A "Strawberry Clock" ?
The IN-28 Strawberry Clock is an unique single-digit wall clock which displays time in sequences, 10's hours, 1's hours, 10's mins and 1's mins and simulates a 7-segment display with nine IN-28 "Nixie Dots" tubes. So far, kits for these tubes are not yet available on the market, especially since these tubes needs to be controlled as a Thyratron. So you'll get an unique piece of jewelery which also serves to "de-celerate" the everyday pace of life hectic as the time can not be read just with a glance.
The name "Strawberry" stems from the fact that in addition to the standard cover also face covers are offered with different colored mirrored acrylic glass and different motifs, including the strawberry as shown here.
But how can the clock display the time with only a single digit?
The clock displays the time in a sequence of four digits, each with a small pause between the individual numeral and a longer pause at the end of the sequence. It's really intuitive, and once you have understand the sequence, reading the time is very easy.
What are IN-28 Nixie-Dots ?
This tube was used earlier times in large size displays in Eastern European train stations. In addition to high brightness (influence of sunlight), it was also important to have simple control, high reliability and an extremely long service life - always with respect to the technology available 50 years before.
Therefore, the IN-28 was equipped with a "ignition electrode", like the gate of a Thyratron, the forerunner of today's Thyristor. Although the behavior of the IN-28 through this ignition electrode is similar to that of a switching tube (such as the small TX5-B Thyratron), the focus was more on brightness and easy driving than on the switching function.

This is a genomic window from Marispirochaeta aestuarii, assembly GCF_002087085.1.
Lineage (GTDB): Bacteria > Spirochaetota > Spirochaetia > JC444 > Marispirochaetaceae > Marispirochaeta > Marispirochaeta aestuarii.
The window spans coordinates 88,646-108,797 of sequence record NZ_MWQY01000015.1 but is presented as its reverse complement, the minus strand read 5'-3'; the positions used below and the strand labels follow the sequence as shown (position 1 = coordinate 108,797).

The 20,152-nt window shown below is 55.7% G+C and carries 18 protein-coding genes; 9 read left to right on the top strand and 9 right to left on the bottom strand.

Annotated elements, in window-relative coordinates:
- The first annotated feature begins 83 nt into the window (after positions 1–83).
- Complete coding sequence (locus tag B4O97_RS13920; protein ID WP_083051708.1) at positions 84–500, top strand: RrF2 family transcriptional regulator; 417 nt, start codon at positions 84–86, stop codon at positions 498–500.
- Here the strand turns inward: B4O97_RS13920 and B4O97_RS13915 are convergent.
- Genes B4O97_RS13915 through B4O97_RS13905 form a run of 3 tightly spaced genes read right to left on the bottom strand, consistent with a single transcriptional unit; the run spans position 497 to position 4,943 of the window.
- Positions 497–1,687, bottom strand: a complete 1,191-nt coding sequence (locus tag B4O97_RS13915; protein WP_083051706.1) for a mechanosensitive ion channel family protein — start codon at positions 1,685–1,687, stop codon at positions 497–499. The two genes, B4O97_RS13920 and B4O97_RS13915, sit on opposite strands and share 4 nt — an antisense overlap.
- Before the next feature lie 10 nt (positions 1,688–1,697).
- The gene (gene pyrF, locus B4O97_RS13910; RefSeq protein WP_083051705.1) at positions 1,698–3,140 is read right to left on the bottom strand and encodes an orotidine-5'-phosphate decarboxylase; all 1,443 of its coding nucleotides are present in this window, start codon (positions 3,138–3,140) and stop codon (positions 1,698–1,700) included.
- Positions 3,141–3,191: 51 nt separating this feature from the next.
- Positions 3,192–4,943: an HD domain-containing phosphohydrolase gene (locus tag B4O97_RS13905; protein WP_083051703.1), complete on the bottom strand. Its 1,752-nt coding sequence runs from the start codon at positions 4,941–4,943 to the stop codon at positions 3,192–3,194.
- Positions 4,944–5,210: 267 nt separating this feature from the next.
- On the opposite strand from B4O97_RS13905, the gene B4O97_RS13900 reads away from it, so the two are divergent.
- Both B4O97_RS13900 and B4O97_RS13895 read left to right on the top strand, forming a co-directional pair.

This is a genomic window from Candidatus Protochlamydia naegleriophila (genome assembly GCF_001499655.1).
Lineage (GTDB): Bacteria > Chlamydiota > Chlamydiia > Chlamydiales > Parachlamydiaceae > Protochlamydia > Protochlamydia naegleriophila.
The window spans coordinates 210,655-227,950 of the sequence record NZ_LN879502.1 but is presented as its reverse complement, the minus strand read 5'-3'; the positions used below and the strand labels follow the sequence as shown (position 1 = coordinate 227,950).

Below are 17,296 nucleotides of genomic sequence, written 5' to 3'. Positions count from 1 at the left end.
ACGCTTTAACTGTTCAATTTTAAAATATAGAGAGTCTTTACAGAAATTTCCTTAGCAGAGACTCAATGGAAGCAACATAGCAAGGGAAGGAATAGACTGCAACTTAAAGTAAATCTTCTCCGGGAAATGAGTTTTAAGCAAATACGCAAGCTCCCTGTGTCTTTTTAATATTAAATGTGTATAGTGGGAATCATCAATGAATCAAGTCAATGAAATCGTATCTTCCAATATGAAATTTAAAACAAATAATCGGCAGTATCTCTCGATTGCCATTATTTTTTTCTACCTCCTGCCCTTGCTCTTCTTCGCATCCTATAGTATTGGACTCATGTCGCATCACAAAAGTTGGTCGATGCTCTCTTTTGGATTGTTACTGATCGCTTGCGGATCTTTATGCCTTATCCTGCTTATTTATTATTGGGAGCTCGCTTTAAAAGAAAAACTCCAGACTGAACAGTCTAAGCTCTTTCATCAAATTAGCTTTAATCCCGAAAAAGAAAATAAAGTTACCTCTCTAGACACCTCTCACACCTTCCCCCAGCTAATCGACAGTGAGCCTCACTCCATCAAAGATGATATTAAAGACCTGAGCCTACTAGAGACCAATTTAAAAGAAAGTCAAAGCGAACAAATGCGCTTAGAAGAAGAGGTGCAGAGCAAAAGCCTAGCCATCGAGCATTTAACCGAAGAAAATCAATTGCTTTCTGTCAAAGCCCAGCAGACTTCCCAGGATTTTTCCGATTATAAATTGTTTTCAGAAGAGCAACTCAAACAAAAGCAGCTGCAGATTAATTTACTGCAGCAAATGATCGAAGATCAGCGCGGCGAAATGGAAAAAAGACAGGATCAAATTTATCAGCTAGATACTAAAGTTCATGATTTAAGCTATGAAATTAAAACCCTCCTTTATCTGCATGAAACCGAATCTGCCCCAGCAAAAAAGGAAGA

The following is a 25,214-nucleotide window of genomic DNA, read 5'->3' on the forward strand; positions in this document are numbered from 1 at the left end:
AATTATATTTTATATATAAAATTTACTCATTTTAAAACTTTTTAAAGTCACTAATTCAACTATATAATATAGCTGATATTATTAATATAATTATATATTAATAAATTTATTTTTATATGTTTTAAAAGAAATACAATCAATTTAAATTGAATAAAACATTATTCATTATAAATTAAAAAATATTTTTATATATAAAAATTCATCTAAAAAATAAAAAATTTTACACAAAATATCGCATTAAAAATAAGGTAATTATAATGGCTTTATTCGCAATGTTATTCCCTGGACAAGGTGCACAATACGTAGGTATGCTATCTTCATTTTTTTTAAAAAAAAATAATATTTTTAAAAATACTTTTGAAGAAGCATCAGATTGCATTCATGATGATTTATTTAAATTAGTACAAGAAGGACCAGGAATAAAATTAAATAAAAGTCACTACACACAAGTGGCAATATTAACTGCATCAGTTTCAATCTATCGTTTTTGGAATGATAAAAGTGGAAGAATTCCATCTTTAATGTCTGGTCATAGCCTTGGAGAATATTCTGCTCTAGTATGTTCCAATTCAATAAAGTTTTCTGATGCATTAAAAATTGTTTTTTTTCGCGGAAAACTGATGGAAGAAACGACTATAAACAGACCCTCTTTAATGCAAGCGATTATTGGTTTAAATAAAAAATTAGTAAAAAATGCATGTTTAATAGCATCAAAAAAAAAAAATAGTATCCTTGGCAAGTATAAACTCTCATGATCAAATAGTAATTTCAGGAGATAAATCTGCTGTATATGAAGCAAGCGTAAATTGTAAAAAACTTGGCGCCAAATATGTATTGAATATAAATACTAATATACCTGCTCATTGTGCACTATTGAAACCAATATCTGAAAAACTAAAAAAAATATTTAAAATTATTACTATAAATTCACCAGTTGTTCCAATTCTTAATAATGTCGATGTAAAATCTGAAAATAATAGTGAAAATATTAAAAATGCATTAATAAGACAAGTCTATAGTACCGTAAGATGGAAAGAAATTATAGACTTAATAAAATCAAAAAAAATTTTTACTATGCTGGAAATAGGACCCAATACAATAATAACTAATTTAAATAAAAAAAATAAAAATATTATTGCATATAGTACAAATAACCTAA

The tube was in earlier times operated via a powerful series resistor to the unsmoothed bridge rectified mains voltage with an average current of up to 12 mA; by a burning voltage of 185 V this corresponds to 2.2 watts. At this power the tubes become fairly warm.
By choosing the "breakdown voltage" of 350 V, the tube does not ignite when the above-mentioned rectified full waves of the mains voltage is applied to the anode and cathode and the ignition electrode was not activated.
Only when about 170 V via a high-value resistor is applied to the gate, the glow discharge starts. And it persists, even if you take away the voltage from the gate.
You can only "extinguish" or switch off the tube if the voltage between the anode and cathode drops below the keep alive voltage. Therefore, a non-smoothed DC voltage was used in earlier days. The voltage zero crossings clears all tubes 100 times a second; and the tubes are ignited again when the voltage increases and if the necessary gate voltage is applied.